El tren de los momentos

Alejandro SanzNovember 7, 2006
Europe℗ 2006 Warner Music Benelux B.V.
55
Listen to this album and millions more. First month free.

El Tren de los Momentos is the eighth studio album recorded by Spanish singer-songwriter Alejandro Sanz, It was released by WEA Latina on November 7, 2006. which counts with the collaborations of Juanes, Antonio Carmona, Shakira and Calle 13. It contains ten songs produced by him and Lulo Pérez and this diversity of voices allows approaching social, political and faith topics from differing points of view.
It was recorded in Havana, Miami, Bahamas and Madrid, with most recording taking place in a studio that Sanz has at his house in Miami.
The album won the Grammy Award for Best Latin Pop Album at the 50th Annual Grammy Awards. Also was nominated for a Latin Grammy Award for Album of the Year, in the 8th Annual Latin Grammy Awards which was awarded to La Llave de Mi Corazón by Juan Luis Guerra.

Description provided by Wikipedia under Creative Commons Attribution CC-BY-SA 4.0

Read more
Collapse
Songs
Popularity
1
Enséñame tus manos3:51
2
A la primera persona5:01
3
Te lo agradezco, pero no4:33
4
Donde convergemos4:56
5
En la planta de tus pies3:57
6
La peleíta4:45
7
Se lo dices tú3:51
8
Se molestan3:06
9
Te quiero y te temo3:13
10
El tren de los momentos3:00
4.6
55 total
5
4
3
2
1
Loading...

Additional Information

Tracks
10
Released
November 6, 2007
Label
℗ 2006 Warner Music Benelux B.V.
File type
MP3
Access type
Streaming and by permanent download to your computer and/or device
Internet connection
Required for streaming and downloading
Playback information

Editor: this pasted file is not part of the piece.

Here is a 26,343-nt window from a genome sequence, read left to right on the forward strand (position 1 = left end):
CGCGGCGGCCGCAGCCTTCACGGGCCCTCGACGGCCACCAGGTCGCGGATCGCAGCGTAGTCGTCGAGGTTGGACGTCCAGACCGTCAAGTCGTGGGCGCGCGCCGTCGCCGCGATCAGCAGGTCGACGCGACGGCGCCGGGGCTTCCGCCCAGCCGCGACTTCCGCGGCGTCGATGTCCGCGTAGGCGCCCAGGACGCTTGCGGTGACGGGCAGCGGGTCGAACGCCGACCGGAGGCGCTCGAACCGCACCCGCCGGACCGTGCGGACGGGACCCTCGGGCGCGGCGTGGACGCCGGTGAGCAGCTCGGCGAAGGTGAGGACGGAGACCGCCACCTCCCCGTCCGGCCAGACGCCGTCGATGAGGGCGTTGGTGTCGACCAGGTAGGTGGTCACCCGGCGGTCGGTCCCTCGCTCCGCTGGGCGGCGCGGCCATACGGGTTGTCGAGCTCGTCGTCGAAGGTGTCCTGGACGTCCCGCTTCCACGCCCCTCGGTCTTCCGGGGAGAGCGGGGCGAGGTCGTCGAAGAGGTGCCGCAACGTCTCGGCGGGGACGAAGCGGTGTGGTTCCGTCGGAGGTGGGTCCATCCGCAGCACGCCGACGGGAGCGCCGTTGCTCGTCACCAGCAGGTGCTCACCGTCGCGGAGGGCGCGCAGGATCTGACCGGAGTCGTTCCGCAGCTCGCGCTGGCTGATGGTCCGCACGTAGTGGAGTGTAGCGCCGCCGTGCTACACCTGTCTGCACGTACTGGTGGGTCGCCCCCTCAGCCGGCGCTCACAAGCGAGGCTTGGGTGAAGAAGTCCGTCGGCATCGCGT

Via Google Play Music app on Android v4+, iOS v7+, or by exporting MP3 files to your computer and playing on any MP3 compatible music player
Like clockwork, Spanish superstar Alejandro Sanz has been releasing a new studio album every three years for the past fifteen. 2012's La Música No Se Toca is the successor to 2009's Paraíso Express, and it introduces one significant change in Sanz's career: namely that he changed records labels after spending more than 20 years with Warner Bros, ever since his 1990 solo debut Viviendo Deprisa. Sanz's switching allegiance to Universal may have to do with the fact that, in times of decreasing record sales and mounting competition at home from all those "Operación Triunfo" young alumni, his last two albums did not perform as well as expected. Perhaps for the same reason, this time around Sanz refrains from the genre experiments and high-profile duos of No Es Lo Mismo, El Tren de Los Momentos, or Paraíso Express, which included stabs at reggaeton, some political content, and guests such as Calle 13, Shakira, Alicia Keys, Juanes, Maná, or Carlos Baute. Instead, he prefers to play to his strengths and deliver a collection that makes sure to touch all the bases of his now patented singing and songwriting style. This includes plenty of romantic ballads ("Mi Marciana," "Para Decirle Adiós"), and midtempo numbers with a slight flamenco groove ("Me Sumerjo," "Camino de Rosas"), all armed with rousing choruses and defiantly sung in his trademark, rootsy Andalusian voice. Both leading singles "No Me Compares" (automatically nominated in two Latin Grammy categories upon its release) and "Se Vende" are good examples of Sanz's approach to La Música No Se Toca, but in truth, almost any song could have been chosen instead, as they are largely cut from the same cloth. The only exceptions are the few uptempo selections thrown in to stir things up, like the opener "La Música no Se Toca," which promises a different, more rebellious kind of album that never materializes; the snarling rock of "Llamando a la Mujer Acción," and the closer "Down," featuring American rapper Fat Joe. Production by Colombian Julio Reyes is typically immaculate, but overall, La Música No Se Toca is ultimately an album that will not make people change their minds about Alejandro Sanz: those who find his songs inspiring will find much to like, and those who reckon his writing and arrangements are a tad trite will do better to stay away. The formula, however, still seems to work, as La Música No Se Toca debuted at the top of the charts in Spain and several other countries worldwide, quickly reaching double platinum status. [A CD/DVD version was also released.]